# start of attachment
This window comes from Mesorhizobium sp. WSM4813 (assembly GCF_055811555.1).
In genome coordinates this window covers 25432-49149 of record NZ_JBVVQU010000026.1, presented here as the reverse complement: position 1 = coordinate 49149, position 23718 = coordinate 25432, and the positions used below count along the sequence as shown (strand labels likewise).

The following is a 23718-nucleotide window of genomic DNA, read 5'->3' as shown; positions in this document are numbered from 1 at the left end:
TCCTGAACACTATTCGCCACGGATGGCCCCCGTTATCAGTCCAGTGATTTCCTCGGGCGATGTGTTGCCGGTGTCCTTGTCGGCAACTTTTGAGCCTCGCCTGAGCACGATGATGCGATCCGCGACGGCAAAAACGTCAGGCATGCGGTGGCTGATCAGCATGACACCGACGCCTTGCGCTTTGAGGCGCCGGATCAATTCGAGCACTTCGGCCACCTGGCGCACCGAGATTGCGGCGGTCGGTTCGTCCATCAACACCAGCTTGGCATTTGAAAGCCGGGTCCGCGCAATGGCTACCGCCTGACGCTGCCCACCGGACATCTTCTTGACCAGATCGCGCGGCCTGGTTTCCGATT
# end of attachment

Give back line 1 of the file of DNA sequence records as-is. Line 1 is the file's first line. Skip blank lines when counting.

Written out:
This window comes from Mesorhizobium sp. WSM4813 (assembly GCF_055811555.1).